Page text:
“According to the Zambia Demographic Health Survey 2018, Zambia had an HIV prevalence rate of 11.1% among the 15 – 49 year old. Of note the prevalence was higher for females at 14.2% compared to males which was at 7.5%.  When we trickle it down to Southern Province the province’s HIV prevalence rate is above the national target. Our prevalence rate is high and stands at 12.4% and this is according to the same Zambia Demographic Health Survey report of 2018,” says Dr Morgan Sakala, Adult ART Specialist, Provincial Health Office, Southern Province of Zambia.

Community-based HIV Case finding is done through Index Testing approach, a necessary activity to achieve epidemic control. Community-based Index Testing starts with identifying people living with HIV from clinic registers, soliciting sexual partners and biological children as “contacts”.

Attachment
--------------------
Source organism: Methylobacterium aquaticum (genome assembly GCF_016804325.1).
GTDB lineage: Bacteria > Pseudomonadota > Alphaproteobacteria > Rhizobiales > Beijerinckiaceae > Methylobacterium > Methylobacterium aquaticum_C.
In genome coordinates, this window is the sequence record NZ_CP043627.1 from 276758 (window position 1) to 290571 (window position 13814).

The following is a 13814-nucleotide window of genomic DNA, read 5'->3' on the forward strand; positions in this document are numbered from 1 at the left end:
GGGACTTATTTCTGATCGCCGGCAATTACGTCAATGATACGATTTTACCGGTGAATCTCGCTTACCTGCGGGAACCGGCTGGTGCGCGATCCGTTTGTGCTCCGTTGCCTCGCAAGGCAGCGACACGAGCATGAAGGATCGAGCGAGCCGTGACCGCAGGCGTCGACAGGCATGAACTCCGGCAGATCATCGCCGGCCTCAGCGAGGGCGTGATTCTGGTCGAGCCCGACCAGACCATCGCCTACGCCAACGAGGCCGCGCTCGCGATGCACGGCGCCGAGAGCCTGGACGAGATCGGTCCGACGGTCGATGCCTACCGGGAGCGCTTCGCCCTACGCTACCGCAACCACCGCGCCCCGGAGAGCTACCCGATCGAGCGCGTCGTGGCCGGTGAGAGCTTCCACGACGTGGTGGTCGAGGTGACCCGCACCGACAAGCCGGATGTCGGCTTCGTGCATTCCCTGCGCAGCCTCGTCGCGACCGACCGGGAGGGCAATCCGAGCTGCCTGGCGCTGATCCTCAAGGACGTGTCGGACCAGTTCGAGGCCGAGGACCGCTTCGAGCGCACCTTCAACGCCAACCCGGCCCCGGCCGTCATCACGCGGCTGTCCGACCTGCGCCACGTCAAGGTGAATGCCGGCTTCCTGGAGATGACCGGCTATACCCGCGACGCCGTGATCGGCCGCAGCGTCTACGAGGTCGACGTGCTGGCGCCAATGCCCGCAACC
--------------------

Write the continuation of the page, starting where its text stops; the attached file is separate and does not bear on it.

“Index Testing is important for breaking the chain of HIV infection and achieve HIV positive case finding. The Index Testing approach is a package which includes provider referral and client referral for HIV testing. The Index client, who happens to be the HIV positive client, disclose his or her sexual partner contacts in a counselling session. As a counsellor one screens for Intimate Partner Violence and assess on how the identified contacts are to be reached with HIV testing services,” says Abishai Yayiwa, Provincial Project Manager, TCE Southern Province, DAPP Zambia. 

Between October 2020 – September 2021, TCE in Zambia’s 4 provinces elicited 169,708 contacts, reaching 90% of contacts elicited with HIV testing services out of whom 28% tested HIV positive, for those testing HIV positive 99% were linked to ART.

In Zambia, TCE program has shown that the Community-based Index Testing approach is an important model which help in achieving epidemic control.